Is it any wonder that First Nations leaders and community members are opposed to the project? That they are prepared to stop the pipeline at any cost whether it is through blockades, courts, protests or whatever mechanisms they have available to them? Grand Chief Stewart Phillip, President of the Union of BC Indian Chiefs says they are willing to go to the wall on this issue. Enbridge would do well to heed these words. This is not just one First Nation fighting the pipeline, this is many First Nations fighting. First Nations are uniting in a worthy cause and could slow this project down for many, many years if it ever got approved. Not only is it First Nations opposing this project, it is environmental groups, local governments, former Ministers, and people who love and cherish what we have in British Columbia.
Premier Christy Clark would have done well if she had come out against the Northern Gateway project as Adrian Dix has done. It might have won her a few votes. If people in the election in May 2013 vote purely on the Enbridge project alone, she doesn’t stand a chance. The ground swell on this is growing. People at all levels are discussing this issue because it is important to everyone. Enbridge has become a household word. Who would have thought that would happen? But it has and almost everyone has an opinion and the majority are opposed to it.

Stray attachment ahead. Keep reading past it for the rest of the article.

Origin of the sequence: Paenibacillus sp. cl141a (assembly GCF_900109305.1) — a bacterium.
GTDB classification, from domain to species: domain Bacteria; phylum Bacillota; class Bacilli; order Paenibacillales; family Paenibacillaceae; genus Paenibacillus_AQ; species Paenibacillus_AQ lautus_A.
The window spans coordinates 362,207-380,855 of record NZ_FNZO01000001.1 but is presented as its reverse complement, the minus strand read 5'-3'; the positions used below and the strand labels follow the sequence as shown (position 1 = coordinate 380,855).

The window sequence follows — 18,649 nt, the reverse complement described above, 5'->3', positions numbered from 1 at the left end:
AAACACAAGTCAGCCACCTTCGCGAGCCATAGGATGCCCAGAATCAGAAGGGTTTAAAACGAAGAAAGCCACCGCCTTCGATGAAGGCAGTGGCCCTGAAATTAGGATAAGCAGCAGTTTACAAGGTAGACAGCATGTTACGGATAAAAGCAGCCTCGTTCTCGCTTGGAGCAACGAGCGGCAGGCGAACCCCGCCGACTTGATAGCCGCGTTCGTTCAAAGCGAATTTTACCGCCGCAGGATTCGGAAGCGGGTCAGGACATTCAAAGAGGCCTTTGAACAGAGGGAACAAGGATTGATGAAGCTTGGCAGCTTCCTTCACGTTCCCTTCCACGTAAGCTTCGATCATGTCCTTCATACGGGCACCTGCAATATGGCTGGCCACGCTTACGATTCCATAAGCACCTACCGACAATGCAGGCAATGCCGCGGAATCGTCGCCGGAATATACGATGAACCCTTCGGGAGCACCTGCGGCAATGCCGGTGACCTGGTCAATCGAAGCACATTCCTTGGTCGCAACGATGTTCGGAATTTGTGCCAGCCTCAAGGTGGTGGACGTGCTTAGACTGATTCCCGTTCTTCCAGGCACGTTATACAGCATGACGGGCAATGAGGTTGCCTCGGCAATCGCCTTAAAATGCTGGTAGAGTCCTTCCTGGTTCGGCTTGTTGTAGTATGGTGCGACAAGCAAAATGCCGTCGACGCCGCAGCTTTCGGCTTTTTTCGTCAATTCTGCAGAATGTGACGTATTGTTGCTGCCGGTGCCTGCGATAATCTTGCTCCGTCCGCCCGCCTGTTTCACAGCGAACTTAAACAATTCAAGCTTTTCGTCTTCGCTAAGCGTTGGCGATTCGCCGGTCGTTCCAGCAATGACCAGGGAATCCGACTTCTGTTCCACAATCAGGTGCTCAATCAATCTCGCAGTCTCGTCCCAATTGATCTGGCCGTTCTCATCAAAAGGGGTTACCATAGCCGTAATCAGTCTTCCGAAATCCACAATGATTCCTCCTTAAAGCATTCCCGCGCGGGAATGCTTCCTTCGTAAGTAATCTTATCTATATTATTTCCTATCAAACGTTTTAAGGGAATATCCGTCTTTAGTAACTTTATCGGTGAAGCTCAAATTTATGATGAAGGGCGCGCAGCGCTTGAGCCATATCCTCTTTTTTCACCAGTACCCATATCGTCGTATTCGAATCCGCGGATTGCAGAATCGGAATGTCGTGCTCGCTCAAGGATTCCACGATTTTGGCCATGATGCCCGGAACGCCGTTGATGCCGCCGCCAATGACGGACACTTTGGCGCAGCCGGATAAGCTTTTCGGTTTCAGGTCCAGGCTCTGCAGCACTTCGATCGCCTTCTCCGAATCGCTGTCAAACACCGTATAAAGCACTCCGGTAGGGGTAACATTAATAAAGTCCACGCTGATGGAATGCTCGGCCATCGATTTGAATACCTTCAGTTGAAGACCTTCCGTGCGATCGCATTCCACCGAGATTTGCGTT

Christy Clark thought she would win public opinion by insisting on 5 conditions before pipeline projects can go ahead in BC. At minimum, she did admit the risks are not worth the benefits but this is a far cry from where the Premier of this province should stand especially when her main emphasis is on “benefits” for the province. No benefit can compensate for loss of lands and resources when there has been an oil spill.
One of BC’s requirements for heavy oil pipelines is for “First Nations participation”. The press release states that BC must consult and accommodate First Nations and is committed to meeting that duty. BC has a dismal track record on consulting and accommodating First Nations and most of the court cases on the duty to consult come out of BC and the greater majority have been wins for First Nations.